Fair warning – this post is going deep into Geek territory. If you’re not into Star Trek, you can probably safely skip this. This is a re-edit of a piece I wrote on Medium a few years ago. That said… here we go.
Late in 2017, the sixth major Star Trek TV series – Star Trek: Discovery – launched. And it was… fine. Like the rest of J.J. Abrams’ Trek storylines, it is set in the pre-TOS timeline. The way Viacom/CBS has pretty much abandoned “modern” Star Trek (that is, the entire post-TNG universe) has long baffled me. ST: Voyager wrapped up in 2001 and we had the “Nemesis” film in 2002, but since then, it’s just been the (relatively) short-lived “Enterprise” series and Abrams’ line of canon-immolating films set in the pre-Kirk era. In other words, almost as much time has passed since the last TNG-universe Trek content as between the end of TOS and the launch of ST:TNG (18 years).
This has always struck me as an awfully weird choice.
Like other millennials and Gen-Xers, I grew up on TNG, DS9 and Voyager. That’s canon. Enterprise, Discovery, and all the Abrams films just feel like retreading so much old ground, and I’m always irked by big plot departures they’re forced to take. (Let’s not discuss blowing up Vulcan.) In the last 16 years since Nemesis, there’s been nothing new built upon the post-TNG universe. So… here’s a pitch.
Star Trek: Frontier
The year is 2410, a little over thirty years since the return of Voyager to Earth. Since the Dominion War fell silent, the Alpha Quadrant has largely remained at peace. A new generation with no memory of a quadrant at war now operates, staffs and defends the quadrant’s Great Powers, led by a graying officer corps which has never forgotten.
All is quiet, it seems… but unease lurks not far below the surface. Political intrigue pervades the modern Federation. There are abrupt retirements and unusual maneuvering in Starfleet’s senior leadership. A sense of apathy and indifference now pervades Federation society, and signs of decline are easy to see.
Setting the scene: The Federation
Today, Starfleet Academy’s graduating cadets read about the Federation’s enemies in history books. Over time, the Federation Council has gradually adjusted Starfleet’s mission for new realities — more time, ships and resources are now devoted to humanitarian support, scientific research, policing minor squabbles along the Federation border, and even entertainment like ship parades and racing. A joke at the Academy now is that Starfleet is the quadrant’s premier VIP escort fleet. Application rates to the Academy are down sharply, and admissions standards have quietly been lowered to continue staffing the fleet.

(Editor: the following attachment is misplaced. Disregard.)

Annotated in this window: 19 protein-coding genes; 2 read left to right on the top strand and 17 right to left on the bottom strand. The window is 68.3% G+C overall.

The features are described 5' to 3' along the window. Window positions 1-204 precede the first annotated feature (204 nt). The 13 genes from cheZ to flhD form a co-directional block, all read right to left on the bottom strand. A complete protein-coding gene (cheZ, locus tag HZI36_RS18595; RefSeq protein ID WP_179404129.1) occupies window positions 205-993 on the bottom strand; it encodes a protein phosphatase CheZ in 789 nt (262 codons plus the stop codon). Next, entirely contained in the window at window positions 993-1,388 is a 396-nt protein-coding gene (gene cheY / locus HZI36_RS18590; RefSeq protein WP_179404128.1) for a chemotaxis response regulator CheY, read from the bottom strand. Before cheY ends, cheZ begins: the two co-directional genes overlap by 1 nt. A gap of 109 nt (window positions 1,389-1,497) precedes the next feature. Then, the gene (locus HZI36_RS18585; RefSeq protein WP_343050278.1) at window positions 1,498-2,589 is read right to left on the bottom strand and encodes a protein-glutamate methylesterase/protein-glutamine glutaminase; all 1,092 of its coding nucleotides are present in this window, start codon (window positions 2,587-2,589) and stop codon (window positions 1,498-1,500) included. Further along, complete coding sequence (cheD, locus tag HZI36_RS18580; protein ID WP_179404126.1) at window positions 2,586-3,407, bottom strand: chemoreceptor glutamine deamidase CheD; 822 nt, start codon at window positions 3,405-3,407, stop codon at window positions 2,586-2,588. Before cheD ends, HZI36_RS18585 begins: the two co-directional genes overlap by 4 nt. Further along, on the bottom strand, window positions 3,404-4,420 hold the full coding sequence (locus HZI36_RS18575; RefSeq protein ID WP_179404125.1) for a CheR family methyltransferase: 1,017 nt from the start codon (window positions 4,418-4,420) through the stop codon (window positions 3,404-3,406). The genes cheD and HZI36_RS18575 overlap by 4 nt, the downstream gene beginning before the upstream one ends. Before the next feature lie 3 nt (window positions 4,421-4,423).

Many of the 24th century’s major threats now seem antiquated and remote. Instead, holonovels, dom-jot and parrises squares, violent sporting events, trade and minor quibbles between Federation member worlds dominate the public attention. Billions of Federation civilians now regularly tune in to watch a remarkably, and controversially, violent Nausican gladiatorial series, while the Daystrom Institute is forced to relocate to a smaller venue for its annual conference, because attendance has declined. Older Starfleet officers grumble about the soft, untried and unprepared new Academy classes. Academy instructors worry that no new records in ship engineering, flight speeds or tactical simulations have been broken in over a decade. Starfleet’s original spirit of exploration has gradually dimmed.
Society on the fashionable worlds of the Federation now tilts toward indolence and hedonism, as the quadrant’s long peace leads many to wonder whether Starfleet’s mission of exploration, let alone defense, is still truly needed.
In 2410, as ST: Frontier opens, Andoria, one of the four founding members of the United Federation of Planets, gives notice to the Federation Council of its intention to withdraw from the UFP. It will be the first UFP member to ever do so. Rumors abound about why, and that Andoria’s move may be a sign of things to come.
The Alpha Quadrant
No one has heard from the Borg since Voyager’s dramatic return to Earth in 2378. It is assumed that the collective was devastated by the neurolytic pathogen that disrupted the hivemind’s link (VOY: “Endgame”), and without the transwarp hub lattice, the Borg are unable to travel easily throughout the galaxy. The question of the ethics of using such a bioweapon to destroy the Borg collective is now a popular, and heated, debate in elite Federation circles.
The Cardassian Union never recovered following the Battle of Cardassia in the last days of the Dominion War, when nearly a billion were killed in the Dominion’s final attempt at genocide. The Union has now devolved into a hodgepodge of independent planet-fiefdoms and single-system states, which constantly skirmish between themselves over resources and old grudges. No leader has been able to unify the Cardassian people since the destruction of the Union, and the Obsidian Order has seemingly disappeared altogether…